Haredi Jewish men during a Torah reading.
Original lithography by Josef Kriehuber, circa 1830; now displayed in the Albertina.
Young Haredi Jews in Jerusalem, 2005
Interior of the memorial in Bratislava, Slovakia (the grave of the Chasam Sofer is at the left).
Hasidic boys in Łódź, 1910
Rabbi Yochanan Sofer
Haredi Jews from Galicia at the in Vienna's second district, Leopoldstadt, 1915
Haredi Jewish women and girls in Mea Shearim, Jerusalem, 2013
Styles of Haredi dress
Typical Haredi dress for men and women
Gender-separate beach in Israel. To accommodate Haredi and other Orthodox Jews, many coastal resorts in Israel have a designated area for sex-separate bathing.
The Bais Yaakov graduating class of 1934 in Łódź, Poland
Tziporah Heller, a weekly columnist for Hamodia
photograph of the Warsaw Ghetto
Members of Neturei Karta protest against Israel (Washington, 2005)
Haredi demonstration against the conscription of yeshiva pupils
Hasidim walk to the synagogue, Rehovot, Israel.
Haredi Rabbis and students writing a Torah scroll (Haredi settlement of Beitar Illit, Gush Etzion)
Hasidic family on the street in Borough Park, Brooklyn
Students of Telshe yeshiva, 1936

Moses Sofer was opposed to any philosophical, social, or practical change to customary Orthodox practice.

- Haredi Judaism

This was the first effort of Haredi Jews in Europe to create a political party; it was part of the developing identification of the traditional Orthodoxy as a self-defined group.

- Moses Sofer
Haredi Jewish men during a Torah reading.

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Hasidic Judaism

Jewish religious group that arose as a spiritual revival movement in the territory of contemporary Western Ukraine during the 18th century, and spread rapidly throughout Eastern Europe.

Jewish religious group that arose as a spiritual revival movement in the territory of contemporary Western Ukraine during the 18th century, and spread rapidly throughout Eastern Europe.

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The Kaliver Rebbe, Holocaust survivor, inspiring his court on the festival of Sukkot
Kvitel requests for blessing piled on the graves of the last Lubavitcher Rebbes
Hasidic family in Borough Park, Brooklyn. The man is wearing a shtreimel, and either a bekishe or a rekel. The woman is wearing a wig, called a sheitel, as she is forbidden to show her hair in public.
Rabbi Moshe Leib Rabinovich, Munkacser Rebbe, wearing a kolpik
The Dorohoi Rebbe in his traditional rabbinical Sabbath garb
Sculpture of the Hasidic movement's celebration of spirituality on the Knesset Menorah
Israel ben Eliezer's autograph
Shivchei HaBesht (Praises of the Baal Shem Tov), the first compilation of Hasidic hagiographic storytelling, was printed from manuscripts in 1815
Palace of the Ruzhin dynasty, known for its "royal" mannerism, in Sadhora.
Belzer Rebbe Aharon Rokeach (depicted 1934), who was hidden from the Nazis and smuggled out of Europe.

Present-day Hasidism is a sub-group within Haredi ("ultra-Orthodox") Judaism, and is noted for its religious conservatism and social seclusion.

Rabbi Moses Sofer of Pressburg, while no friend to Hasidism, tolerated it as he combated the forces which sought modernization of the Jews; a generation later, in the 1860s, the Rebbes and the zealot Haredi rabbi Hillel Lichtenstein allied closely.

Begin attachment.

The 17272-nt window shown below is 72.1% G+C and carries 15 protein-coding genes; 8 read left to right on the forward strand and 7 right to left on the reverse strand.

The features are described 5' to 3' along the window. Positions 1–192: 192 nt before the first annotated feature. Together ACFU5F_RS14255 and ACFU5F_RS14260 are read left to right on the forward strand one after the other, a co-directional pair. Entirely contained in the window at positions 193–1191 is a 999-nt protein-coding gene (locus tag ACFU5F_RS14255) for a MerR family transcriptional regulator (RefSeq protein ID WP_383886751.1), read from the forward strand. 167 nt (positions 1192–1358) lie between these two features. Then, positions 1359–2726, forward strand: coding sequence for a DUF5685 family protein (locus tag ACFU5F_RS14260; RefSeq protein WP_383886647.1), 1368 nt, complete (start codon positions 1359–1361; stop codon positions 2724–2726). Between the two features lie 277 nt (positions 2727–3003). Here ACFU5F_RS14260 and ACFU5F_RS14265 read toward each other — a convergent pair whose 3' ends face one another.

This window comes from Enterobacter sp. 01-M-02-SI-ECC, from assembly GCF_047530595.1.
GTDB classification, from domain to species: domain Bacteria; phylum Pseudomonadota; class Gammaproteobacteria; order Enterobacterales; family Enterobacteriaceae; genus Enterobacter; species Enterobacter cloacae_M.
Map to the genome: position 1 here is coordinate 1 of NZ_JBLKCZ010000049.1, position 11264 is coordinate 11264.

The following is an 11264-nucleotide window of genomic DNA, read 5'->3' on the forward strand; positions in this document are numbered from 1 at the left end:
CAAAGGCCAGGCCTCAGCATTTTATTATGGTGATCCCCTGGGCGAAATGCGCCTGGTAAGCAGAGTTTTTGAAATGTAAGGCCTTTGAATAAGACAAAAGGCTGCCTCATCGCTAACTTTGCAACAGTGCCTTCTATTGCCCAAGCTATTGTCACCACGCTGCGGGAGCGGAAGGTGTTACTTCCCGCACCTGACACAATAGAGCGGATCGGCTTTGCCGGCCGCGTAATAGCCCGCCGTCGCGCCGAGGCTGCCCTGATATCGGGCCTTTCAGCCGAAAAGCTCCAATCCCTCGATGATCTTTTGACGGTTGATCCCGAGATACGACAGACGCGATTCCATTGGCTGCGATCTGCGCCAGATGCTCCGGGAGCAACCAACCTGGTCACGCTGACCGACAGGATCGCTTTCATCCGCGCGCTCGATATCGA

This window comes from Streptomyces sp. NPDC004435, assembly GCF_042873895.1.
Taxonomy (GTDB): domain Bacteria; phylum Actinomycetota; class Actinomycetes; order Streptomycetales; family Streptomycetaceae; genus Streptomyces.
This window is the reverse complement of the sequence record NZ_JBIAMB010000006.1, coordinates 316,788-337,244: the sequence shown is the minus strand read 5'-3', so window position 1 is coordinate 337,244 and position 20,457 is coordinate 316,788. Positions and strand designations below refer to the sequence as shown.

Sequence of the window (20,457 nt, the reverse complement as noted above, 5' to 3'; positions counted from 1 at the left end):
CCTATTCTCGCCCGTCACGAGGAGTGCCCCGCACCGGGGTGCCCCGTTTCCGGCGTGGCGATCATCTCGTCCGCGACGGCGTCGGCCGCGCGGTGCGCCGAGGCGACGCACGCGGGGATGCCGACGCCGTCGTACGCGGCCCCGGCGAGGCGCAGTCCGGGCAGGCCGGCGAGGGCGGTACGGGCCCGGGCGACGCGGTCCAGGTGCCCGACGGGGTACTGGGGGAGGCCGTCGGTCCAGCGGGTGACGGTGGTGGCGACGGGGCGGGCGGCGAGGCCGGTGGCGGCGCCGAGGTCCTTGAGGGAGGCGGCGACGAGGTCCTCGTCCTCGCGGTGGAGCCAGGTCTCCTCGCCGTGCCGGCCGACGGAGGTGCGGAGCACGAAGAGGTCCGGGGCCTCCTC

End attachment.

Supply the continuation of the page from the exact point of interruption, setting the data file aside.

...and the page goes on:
Visitors in the Orthodox Jewish cemetery in Budapest, circa 1920; the word "Orthodox" (ארטאדאקסען) is painted on the wall, second to the left. Traditionalist Jews in Hungary were the first anywhere to use the term "orthodox" in the formation of an independent Orthodox organization in 1871.

Orthodox Judaism

Collective term for the traditionalist and theologically conservative branches of contemporary Judaism.

Collective term for the traditionalist and theologically conservative branches of contemporary Judaism.

Visitors in the Orthodox Jewish cemetery in Budapest, circa 1920; the word "Orthodox" (ארטאדאקסען) is painted on the wall, second to the left. Traditionalist Jews in Hungary were the first anywhere to use the term "orthodox" in the formation of an independent Orthodox organization in 1871.
A Jewish man pilloried in the synagogue, a common punishment in the pre-emancipation Jewish community in Europe.
Moses Sofer of Pressburg, considered the father of Orthodoxy in general and ultra-Orthodoxy in particular.
Isaac Bernays in clerical vestments. The ministerial style of dress seen here was ubiquitous among German and Western European (neo)-Orthodox Jews.
David Zvi Hoffmann, the single most prominent Orthodox theoretician who dealt with the critical-historical method.
Young Samson Raphael Hirsch, the ideologue of Orthodox secession in Germany.
Chaim Sofer, the leading halakhic authority of the Hungarian "zealots" during the Orthodox-Neolog schism.
Beth Medrash Govoha (Hebrew:בית מדרש גבוה), in Lakewood, New Jersey, U.S., the world's largest yeshiva outside Israel
Haredi schoolgirls at the Western Wall.
Ultra-Orthodox demonstrators (over 300,000 took part), protesting for the right of Yeshiva students to avoid conscription to the Israeli Army. Jerusalem, 2 March 2014.

Very roughly, it may be divided between ultra-Orthodox or Haredi Judaism, which is more conservative and reclusive, and Modern Orthodox Judaism, which is relatively open to outer society.

The leader and organizer of the Orthodox camp during the dispute, and the most influential figure in early Orthodoxy, was Rabbi Moses Sofer of Pressburg, Hungary.

The first page of the Babylonian Talmud, Tractate Berachot, folio 2a. The center column contains the Talmud text, beginning with a section of Mishnah. The Gemara begins 14 lines down with the abbreviation גמ (gimmel-mem) in larger type. Mishnah and Gemara sections alternate throughout the Talmud. The blocks of text on either side are the Rashi and Tosafot commentaries, printed in Rashi script. Other notes and cross references are in the margins.